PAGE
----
This is a quick game to play and could easily be made into a travel version for the car or while at a restaurant!!

## Wednesday, November 13, 2013

### File Folder Phonics and Letters

Learning letters has been a challenge for my little guy and while he's getting a fair amount of practice in preschool, it just isn't sticking.

Since I think it's equally important for kids to recognize the letters as it is to begin to associate the sounds they make with them, I decided we'd do a little extra work at home.

My mom, a retired elementary school teacher, supplied the idea for this genius file folder game. It's geared toward kindergarteners, but with some assistance can be ideal for PreK application too.

Before we got busy playing our "letters game," my son watched a great phonics DVD from Leap Frog. I'd recommend this for kids ages as young as two and as old as six.

This great file folder game is perfect for reviewing two letters and their sounds at a time. Kids have to decide which shapes contain pictures of objects that begin with a particular letter. It's simple and smart and SO helpful.

Download FREE from Google Drive:

Construction Option #1: 13 file folders
You'll need 13 file folders, 26 sheets of sticker paper (or office paper and glue), 26 sheets of heavyweight cardstock, and sticky-backed velcro. On the A-M file, print the odd numbered pages on cardstock and the even pages on sticker paper. On the N-Z file, do the same, but do not print page 23 (it's blank and you won't need it).

Now cut the letters and all the shapes from the sticker paper pages (or if the pages fit on your file folder, simply peel and stick the entire page, one page per side). Each file folder will have two letters. You can pick and choose whether you put the letters in alpha order (e.g. your folder could have A and B or O and T). Some phonics programs mix the letters, so feel free to do the same.

Now cut out the cardstock shapes and adhere velcro to the back and to the corresponding shape on the file folder.

Construction Option #2: 1 file folder
You'll need 1 file folder, 2 sheets of sticker paper (or office paper and glue), access to lamination, 26 sheets of heavyweight cardstock, and sticky-backed velco.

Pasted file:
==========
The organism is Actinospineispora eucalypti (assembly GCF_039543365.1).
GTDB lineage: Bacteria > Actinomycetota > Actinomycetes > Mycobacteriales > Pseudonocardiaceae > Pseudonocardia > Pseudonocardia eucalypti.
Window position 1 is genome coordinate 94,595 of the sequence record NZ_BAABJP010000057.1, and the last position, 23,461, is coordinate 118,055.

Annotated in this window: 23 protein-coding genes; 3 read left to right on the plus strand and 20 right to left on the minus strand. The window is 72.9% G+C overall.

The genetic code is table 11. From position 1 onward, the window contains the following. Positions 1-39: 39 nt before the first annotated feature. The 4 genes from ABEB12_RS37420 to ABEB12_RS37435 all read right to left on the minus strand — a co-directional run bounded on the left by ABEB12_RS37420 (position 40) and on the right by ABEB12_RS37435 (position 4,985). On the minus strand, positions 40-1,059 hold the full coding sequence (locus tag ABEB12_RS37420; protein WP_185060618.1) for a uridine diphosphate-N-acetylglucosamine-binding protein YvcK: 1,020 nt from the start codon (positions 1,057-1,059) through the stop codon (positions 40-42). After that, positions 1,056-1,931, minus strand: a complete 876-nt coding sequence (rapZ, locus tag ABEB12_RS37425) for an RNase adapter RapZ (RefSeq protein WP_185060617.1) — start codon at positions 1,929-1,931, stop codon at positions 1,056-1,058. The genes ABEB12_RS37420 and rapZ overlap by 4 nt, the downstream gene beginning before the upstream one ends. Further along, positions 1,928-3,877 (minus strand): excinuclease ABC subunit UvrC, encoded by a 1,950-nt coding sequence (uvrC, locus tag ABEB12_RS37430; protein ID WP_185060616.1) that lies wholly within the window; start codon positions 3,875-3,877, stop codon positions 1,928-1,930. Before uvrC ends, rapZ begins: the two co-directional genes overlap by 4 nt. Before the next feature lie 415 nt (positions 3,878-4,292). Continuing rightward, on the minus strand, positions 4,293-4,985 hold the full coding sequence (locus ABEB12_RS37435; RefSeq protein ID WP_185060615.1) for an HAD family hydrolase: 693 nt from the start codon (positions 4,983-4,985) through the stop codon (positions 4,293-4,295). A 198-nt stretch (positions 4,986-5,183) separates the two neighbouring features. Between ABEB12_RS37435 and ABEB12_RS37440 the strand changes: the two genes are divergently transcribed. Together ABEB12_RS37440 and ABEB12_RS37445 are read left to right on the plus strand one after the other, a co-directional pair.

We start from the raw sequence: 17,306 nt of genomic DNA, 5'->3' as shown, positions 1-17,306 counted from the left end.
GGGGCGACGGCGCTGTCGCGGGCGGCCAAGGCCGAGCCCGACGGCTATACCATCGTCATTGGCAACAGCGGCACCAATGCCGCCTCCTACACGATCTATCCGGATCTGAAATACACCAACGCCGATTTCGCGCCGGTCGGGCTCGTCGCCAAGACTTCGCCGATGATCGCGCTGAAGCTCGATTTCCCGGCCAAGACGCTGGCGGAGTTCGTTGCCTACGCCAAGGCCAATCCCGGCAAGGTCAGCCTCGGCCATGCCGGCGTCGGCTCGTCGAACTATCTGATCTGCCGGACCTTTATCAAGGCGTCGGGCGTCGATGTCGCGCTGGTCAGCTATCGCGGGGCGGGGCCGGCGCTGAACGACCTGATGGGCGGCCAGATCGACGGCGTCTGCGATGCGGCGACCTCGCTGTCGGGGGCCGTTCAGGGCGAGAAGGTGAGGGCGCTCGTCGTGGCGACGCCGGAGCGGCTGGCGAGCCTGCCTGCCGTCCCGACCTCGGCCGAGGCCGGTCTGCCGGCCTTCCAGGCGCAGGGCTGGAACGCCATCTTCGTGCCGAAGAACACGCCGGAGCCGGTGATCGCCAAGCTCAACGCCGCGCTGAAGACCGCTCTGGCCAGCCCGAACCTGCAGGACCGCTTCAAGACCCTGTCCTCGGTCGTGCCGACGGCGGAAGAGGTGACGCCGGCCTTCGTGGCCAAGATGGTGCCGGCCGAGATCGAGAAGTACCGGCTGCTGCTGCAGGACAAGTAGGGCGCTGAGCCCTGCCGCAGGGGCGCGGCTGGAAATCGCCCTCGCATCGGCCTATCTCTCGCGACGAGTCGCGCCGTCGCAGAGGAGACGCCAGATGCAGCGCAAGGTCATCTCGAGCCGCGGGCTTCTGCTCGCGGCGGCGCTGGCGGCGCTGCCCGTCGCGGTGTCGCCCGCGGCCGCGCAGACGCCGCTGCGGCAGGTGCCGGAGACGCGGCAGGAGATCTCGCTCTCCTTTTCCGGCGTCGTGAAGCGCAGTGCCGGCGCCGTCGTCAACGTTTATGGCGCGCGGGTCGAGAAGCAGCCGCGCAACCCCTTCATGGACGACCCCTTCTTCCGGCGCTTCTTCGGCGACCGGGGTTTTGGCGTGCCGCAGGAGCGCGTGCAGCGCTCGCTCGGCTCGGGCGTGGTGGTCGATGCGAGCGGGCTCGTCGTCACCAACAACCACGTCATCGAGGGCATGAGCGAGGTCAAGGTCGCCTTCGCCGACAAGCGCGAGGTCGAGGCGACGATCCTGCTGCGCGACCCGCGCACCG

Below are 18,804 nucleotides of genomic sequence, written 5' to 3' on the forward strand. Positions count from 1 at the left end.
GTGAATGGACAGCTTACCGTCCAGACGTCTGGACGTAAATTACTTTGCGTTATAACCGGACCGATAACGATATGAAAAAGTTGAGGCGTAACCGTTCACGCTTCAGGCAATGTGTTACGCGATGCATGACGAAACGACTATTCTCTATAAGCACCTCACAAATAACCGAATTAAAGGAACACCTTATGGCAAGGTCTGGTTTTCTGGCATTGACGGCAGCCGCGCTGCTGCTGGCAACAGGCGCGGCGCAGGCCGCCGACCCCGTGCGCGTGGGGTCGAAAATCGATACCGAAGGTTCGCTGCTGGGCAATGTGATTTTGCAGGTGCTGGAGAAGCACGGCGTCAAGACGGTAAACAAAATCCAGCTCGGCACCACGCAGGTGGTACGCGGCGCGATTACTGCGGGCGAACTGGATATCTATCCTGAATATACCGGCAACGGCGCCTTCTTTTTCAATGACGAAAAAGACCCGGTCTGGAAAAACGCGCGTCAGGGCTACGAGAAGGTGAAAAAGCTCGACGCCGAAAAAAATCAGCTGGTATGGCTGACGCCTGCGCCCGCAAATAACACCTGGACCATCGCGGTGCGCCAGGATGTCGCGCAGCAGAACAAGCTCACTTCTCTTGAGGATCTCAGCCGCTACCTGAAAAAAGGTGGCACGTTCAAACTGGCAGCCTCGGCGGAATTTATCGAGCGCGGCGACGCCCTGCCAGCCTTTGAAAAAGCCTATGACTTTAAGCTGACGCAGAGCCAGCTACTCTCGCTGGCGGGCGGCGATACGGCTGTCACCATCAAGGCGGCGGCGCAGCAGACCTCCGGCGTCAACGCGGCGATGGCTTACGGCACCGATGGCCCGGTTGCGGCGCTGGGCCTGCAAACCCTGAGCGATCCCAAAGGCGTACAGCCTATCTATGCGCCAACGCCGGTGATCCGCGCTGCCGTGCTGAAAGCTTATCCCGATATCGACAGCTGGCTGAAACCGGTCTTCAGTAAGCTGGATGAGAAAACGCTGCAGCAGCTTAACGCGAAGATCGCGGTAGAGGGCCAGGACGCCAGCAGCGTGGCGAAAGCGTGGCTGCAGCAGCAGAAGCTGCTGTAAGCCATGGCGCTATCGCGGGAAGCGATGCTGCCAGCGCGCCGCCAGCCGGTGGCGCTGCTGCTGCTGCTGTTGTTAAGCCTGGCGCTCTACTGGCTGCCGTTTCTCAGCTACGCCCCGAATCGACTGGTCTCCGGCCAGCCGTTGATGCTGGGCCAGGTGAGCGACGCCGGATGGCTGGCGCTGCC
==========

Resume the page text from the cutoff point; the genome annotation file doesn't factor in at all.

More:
Print two copies of page 23 on the N-Z PDF file onto sticker paper. Either cut everything out, or if it fits, simply peel and stick to each side of the file folder. Laminate the folder. Now print the odd number pages on the A-M and N-Z PDF file (with the exception of page 23 which you already printed) onto cardstock. Cut out. Attach sticky-back velcro: 10 pieces of the fuzzy side to the shapes on the laminated folder and the hook side of velcro to each of the cardstock shapes.

Write the letters (upper and lower case) on the folder in the handwriting box using dry-erase marker.

To Use:
Give the child one folder and the shapes that correspond to each of the two letters inside. (I put the shapes in an envelope in the folder, which could be velcroed to the folder for storage.)

Remind the child what the letters are and the sounds they make. Have them determine where the shapes belong and attach them. For example, on and A-B folder, the child will have to determine if the apple in the yellow circle or the  baby in the yellow circle belongs on the A side of the folder; "Does it make the aw sound or the ba sound?"

My son really surprised me with this. I'm looking forward to making more of these folders for him.

To keep the letter/phonics work going, we read K is for Kissing a Cool Kangaroo. This book is a lot of fun for kids who can challenge themselves to find all the objects pictured that start with the letter noted in the text.

## Monday, November 11, 2013

### After School Linky (11-11)

Happy Veterans Day and welcome to the After School Linky!

Narrowing down a list of favorite activities from the previous week's linky has been a constant struggle. There are just SO many ideas.
Revisit the 11-4 linky today so you don't miss out!

Sight Word Soccer at Coffee Cups and Crayons.

How to Make Square Bubbles at Teach Beside Me.

Monkey Bread Math Fractions at waddlee-ah-chaa.

Christmas Book Tree Activity Countdown at Enchanted Homeschooling Mom.

Cohosted By
Relentlessly Fun, Deceptively Educational

## Friday, November 8, 2013

### Multiplication Made Easy (A Computation Strategy)

Can a third grader multiply 74 x 85? If I hadn't seen it with my own eyes, I would say no. But the truth is, kids that have their multiplication facts memorized can multiply two, 2-digit numbers with relative ease.

Here's how.